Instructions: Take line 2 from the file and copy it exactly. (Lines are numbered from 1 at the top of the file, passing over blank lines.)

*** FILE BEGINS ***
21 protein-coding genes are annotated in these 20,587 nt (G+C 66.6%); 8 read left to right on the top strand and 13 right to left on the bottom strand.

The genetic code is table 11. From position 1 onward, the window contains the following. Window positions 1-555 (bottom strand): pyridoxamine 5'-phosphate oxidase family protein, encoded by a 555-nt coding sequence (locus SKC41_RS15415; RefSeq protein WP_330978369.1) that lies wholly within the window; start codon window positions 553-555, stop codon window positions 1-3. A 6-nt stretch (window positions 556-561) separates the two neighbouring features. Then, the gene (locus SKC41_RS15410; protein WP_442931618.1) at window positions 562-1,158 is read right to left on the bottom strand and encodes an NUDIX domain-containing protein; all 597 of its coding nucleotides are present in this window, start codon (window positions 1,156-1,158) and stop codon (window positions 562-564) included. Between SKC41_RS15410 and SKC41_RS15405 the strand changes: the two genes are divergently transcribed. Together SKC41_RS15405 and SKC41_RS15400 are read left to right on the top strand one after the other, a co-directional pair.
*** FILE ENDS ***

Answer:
The genetic code is table 11. From position 1 onward, the window contains the following. Window positions 1-555 (bottom strand): pyridoxamine 5'-phosphate oxidase family protein, encoded by a 555-nt coding sequence (locus SKC41_RS15415; RefSeq protein WP_330978369.1) that lies wholly within the window; start codon window positions 553-555, stop codon window positions 1-3. A 6-nt stretch (window positions 556-561) separates the two neighbouring features. Then, the gene (locus SKC41_RS15410; protein WP_442931618.1) at window positions 562-1,158 is read right to left on the bottom strand and encodes an NUDIX domain-containing protein; all 597 of its coding nucleotides are present in this window, start codon (window positions 1,156-1,158) and stop codon (window positions 562-564) included. Between SKC41_RS15410 and SKC41_RS15405 the strand changes: the two genes are divergently transcribed. Together SKC41_RS15405 and SKC41_RS15400 are read left to right on the top strand one after the other, a co-directional pair.